Resolution by the Third Circuit
The Third Circuit vacated the district court’s decision and instructed it to enter judgment as a matter of law for Michael Foods and Sodexho, finding that the defendants “were not competing purchasers, and therefore, Feesers cannot satisfy the competitive injury requirement of a prima facie case of price discrimination” under the RPA. More broadly, the Third Circuit held that “in a secondary-line price discrimination case, parties competing in a bid market cannot be competing purchasers where the competition for sales to prospective customers occurs before the sale of the product for which the RPA violation is alleged.”
In support of its decision, the Third Circuit pointed to the fact that Feesers and Sodexho offered different products, and customers only compared the two if they were deciding whether to manage their own food-service operations or contract out their food-management services management to a third party. Once that decision was made, competition between Feesers and Sodexho was over and “[o]nly after that process [was] completed would the customer then actually purchase food from Michael Foods through the winning distributor or food-service management company.” Thus, Michael Foods would only make a sale to Feesers or Sodexho after their customers selected one or the other, such that “[t]he relevant market at the time of the sale of Michael’s products will have already been narrowed to one — the company that won the institution’s business.”
In reaching its decision, the Third Circuit relied on its prior decision in Toledo Mack Sales & Services, Inc. v. Mack Trucks, Inc., 530 F.3d 204 (3d Cir. 2008), and the U.S. Supreme Court’s decision in Volvo Trucks North America, Inc. v. Reeder-Simco GMC, Inc., 546 U.S. 164 (2006), both of which rejected RPA claims. The Third Circuit explained that those decisions “emphasized that proving ‘substantial price discrimination between competing purchasers over time’ … requires accounting for the timing of the alleged competition and the nature of the market.” The Third Circuit repeatedly stressed that its decision in Toledo Mack and the Supreme Court’s decision in Volvo Trucks indicated that the RPA’s reach should be “limited” and that the statute must be construed “consistently with the broader policies of the antitrust laws.” This is because the “RPA often has anticompetitive effects that ‘promote rather than … prevent monopolistic pricing practices.’” And the Third Circuit noted that, just as in Volvo Trucks and Toledo Mack, “the price discrimination identified by Feesers bears ‘little resemblance to [the] large independent department stores and chain operations’ the statute was originally intended to target.”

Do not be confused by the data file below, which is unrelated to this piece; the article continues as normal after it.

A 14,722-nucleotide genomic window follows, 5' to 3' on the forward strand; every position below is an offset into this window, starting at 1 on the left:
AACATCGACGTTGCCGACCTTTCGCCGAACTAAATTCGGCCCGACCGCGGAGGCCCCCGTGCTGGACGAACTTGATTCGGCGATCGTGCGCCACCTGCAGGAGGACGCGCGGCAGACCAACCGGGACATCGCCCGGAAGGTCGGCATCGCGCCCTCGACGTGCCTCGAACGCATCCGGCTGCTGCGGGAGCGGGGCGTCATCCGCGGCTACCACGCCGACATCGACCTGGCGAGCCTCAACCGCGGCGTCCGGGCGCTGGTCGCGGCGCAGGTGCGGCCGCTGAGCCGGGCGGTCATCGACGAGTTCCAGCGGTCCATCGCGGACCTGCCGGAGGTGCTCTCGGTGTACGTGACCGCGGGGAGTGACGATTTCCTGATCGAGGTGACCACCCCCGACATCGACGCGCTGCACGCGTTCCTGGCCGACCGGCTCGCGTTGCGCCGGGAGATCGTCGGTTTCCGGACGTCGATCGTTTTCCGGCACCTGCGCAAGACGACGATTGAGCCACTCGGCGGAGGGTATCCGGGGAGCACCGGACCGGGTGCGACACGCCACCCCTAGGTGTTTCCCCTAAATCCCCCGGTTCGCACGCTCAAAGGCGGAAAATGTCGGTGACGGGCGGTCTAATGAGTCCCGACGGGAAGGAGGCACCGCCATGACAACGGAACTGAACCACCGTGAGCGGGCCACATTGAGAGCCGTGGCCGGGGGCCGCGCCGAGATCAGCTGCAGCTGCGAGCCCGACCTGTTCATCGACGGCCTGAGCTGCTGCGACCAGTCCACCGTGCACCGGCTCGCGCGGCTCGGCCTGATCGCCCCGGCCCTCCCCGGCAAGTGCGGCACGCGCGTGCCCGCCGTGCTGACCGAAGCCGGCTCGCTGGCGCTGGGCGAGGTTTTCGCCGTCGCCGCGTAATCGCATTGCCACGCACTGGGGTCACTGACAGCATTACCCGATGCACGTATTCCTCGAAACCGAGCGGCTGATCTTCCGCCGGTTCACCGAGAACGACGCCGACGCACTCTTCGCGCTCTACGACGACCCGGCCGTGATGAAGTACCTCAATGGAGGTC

By vacating the permanent injunction against Michael Foods, the Feesers decision has an immediate impact on the food distribution and management industries. It also provides a clear indication that courts are likely to continue construing the RPA narrowly and that they find substantial support in the Supreme Court’s decision in Volvo Trucks for doing so.
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Rebecca Wickhem House
Richard H. Casper